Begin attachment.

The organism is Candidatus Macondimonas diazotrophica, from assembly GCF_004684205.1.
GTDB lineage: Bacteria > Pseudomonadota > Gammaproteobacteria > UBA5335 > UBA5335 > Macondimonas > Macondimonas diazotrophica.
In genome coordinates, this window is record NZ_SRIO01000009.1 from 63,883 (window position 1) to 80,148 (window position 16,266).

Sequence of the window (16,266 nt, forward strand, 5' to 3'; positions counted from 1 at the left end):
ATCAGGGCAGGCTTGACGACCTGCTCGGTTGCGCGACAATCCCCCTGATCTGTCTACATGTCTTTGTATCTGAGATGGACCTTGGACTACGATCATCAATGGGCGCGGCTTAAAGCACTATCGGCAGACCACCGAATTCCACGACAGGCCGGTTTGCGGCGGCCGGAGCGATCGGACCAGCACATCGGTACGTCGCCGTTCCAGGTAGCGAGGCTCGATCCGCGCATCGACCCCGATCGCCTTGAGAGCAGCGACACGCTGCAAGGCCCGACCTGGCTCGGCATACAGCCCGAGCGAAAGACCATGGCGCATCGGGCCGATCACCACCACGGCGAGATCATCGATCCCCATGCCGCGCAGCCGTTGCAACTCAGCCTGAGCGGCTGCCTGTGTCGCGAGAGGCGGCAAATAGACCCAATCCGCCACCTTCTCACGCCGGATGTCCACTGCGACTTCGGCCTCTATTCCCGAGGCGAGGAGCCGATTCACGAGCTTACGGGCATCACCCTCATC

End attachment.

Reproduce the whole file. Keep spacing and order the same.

The organism is Candidatus Macondimonas diazotrophica, from assembly GCF_004684205.1.
GTDB lineage: Bacteria > Pseudomonadota > Gammaproteobacteria > UBA5335 > UBA5335 > Macondimonas > Macondimonas diazotrophica.
In genome coordinates, this window is record NZ_SRIO01000009.1 from 63,883 (window position 1) to 80,148 (window position 16,266).

Sequence of the window (16,266 nt, forward strand, 5' to 3'; positions counted from 1 at the left end):
ATCAGGGCAGGCTTGACGACCTGCTCGGTTGCGCGACAATCCCCCTGATCTGTCTACATGTCTTTGTATCTGAGATGGACCTTGGACTACGATCATCAATGGGCGCGGCTTAAAGCACTATCGGCAGACCACCGAATTCCACGACAGGCCGGTTTGCGGCGGCCGGAGCGATCGGACCAGCACATCGGTACGTCGCCGTTCCAGGTAGCGAGGCTCGATCCGCGCATCGACCCCGATCGCCTTGAGAGCAGCGACACGCTGCAAGGCCCGACCTGGCTCGGCATACAGCCCGAGCGAAAGACCATGGCGCATCGGGCCGATCACCACCACGGCGAGATCATCGATCCCCATGCCGCGCAGCCGTTGCAACTCAGCCTGAGCGGCTGCCTGTGTCGCGAGAGGCGGCAAATAGACCCAATCCGCCACCTTCTCACGCCGGATGTCCACTGCGACTTCGGCCTCTATTCCCGAGGCGAGGAGCCGATTCACGAGCTTACGGGCATCACCCTCATC